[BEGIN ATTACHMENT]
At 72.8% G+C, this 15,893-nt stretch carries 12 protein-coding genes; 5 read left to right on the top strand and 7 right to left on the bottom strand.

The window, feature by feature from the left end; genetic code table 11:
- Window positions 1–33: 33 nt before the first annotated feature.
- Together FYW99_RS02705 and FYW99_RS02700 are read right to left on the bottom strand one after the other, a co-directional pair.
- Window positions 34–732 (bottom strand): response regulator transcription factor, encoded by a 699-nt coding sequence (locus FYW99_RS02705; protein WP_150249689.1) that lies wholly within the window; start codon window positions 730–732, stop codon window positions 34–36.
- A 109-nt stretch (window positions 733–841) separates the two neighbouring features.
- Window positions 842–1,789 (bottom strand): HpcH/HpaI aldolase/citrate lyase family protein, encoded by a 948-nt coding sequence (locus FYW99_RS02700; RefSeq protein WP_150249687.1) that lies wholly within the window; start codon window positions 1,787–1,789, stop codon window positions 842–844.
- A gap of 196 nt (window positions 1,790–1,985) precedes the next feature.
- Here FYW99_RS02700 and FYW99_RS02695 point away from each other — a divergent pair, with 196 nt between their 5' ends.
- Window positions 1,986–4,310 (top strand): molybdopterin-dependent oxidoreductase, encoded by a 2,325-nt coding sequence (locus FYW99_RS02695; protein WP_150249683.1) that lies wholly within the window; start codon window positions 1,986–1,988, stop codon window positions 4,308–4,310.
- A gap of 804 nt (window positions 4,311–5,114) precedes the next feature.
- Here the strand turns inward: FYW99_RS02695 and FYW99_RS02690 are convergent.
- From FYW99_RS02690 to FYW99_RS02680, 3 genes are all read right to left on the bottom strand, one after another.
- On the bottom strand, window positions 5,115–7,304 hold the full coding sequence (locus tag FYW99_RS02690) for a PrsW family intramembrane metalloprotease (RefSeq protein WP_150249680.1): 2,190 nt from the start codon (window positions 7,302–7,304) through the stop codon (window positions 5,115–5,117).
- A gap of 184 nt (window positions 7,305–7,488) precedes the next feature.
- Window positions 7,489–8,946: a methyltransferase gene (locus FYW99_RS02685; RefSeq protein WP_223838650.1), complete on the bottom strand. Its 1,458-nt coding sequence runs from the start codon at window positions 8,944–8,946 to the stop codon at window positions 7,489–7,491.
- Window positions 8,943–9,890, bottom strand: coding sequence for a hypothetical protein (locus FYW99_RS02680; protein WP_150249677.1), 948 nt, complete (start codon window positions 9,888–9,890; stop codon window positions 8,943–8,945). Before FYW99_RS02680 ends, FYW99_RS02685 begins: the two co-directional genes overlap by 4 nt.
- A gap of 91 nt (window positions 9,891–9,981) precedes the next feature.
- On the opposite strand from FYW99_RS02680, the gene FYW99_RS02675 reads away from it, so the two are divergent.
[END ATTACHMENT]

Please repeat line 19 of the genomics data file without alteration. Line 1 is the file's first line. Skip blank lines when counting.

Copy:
- On the opposite strand from FYW99_RS02680, the gene FYW99_RS02675 reads away from it, so the two are divergent.